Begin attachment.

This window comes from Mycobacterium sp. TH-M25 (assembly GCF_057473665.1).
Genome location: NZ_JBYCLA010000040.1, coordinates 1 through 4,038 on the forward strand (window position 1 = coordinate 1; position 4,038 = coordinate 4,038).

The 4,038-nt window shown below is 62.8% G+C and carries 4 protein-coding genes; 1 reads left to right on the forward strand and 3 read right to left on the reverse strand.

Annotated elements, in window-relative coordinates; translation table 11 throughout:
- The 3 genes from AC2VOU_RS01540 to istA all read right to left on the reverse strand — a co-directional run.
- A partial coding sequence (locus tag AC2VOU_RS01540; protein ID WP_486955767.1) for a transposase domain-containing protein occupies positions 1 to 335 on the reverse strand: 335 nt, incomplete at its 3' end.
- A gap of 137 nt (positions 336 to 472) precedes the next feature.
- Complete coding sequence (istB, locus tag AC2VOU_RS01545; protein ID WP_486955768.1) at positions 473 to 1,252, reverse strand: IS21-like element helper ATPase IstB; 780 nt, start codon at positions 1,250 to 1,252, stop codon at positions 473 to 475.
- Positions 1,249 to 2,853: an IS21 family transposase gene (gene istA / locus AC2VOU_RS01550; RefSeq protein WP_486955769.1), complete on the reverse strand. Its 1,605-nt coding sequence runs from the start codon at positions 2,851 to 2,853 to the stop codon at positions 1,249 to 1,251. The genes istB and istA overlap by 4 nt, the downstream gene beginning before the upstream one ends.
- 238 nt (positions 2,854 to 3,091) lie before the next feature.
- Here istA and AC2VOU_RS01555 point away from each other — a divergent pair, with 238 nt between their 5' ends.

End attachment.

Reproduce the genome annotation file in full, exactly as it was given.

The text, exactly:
This window comes from Mycobacterium sp. TH-M25 (assembly GCF_057473665.1).
Genome location: NZ_JBYCLA010000040.1, coordinates 1 through 4,038 on the forward strand (window position 1 = coordinate 1; position 4,038 = coordinate 4,038).

The 4,038-nt window shown below is 62.8% G+C and carries 4 protein-coding genes; 1 reads left to right on the forward strand and 3 read right to left on the reverse strand.

Annotated elements, in window-relative coordinates; translation table 11 throughout:
- The 3 genes from AC2VOU_RS01540 to istA all read right to left on the reverse strand — a co-directional run.
- A partial coding sequence (locus tag AC2VOU_RS01540; protein ID WP_486955767.1) for a transposase domain-containing protein occupies positions 1 to 335 on the reverse strand: 335 nt, incomplete at its 3' end.
- A gap of 137 nt (positions 336 to 472) precedes the next feature.
- Complete coding sequence (istB, locus tag AC2VOU_RS01545; protein ID WP_486955768.1) at positions 473 to 1,252, reverse strand: IS21-like element helper ATPase IstB; 780 nt, start codon at positions 1,250 to 1,252, stop codon at positions 473 to 475.
- Positions 1,249 to 2,853: an IS21 family transposase gene (gene istA / locus AC2VOU_RS01550; RefSeq protein WP_486955769.1), complete on the reverse strand. Its 1,605-nt coding sequence runs from the start codon at positions 2,851 to 2,853 to the stop codon at positions 1,249 to 1,251. The genes istB and istA overlap by 4 nt, the downstream gene beginning before the upstream one ends.
- 238 nt (positions 2,854 to 3,091) lie before the next feature.
- Here istA and AC2VOU_RS01555 point away from each other — a divergent pair, with 238 nt between their 5' ends.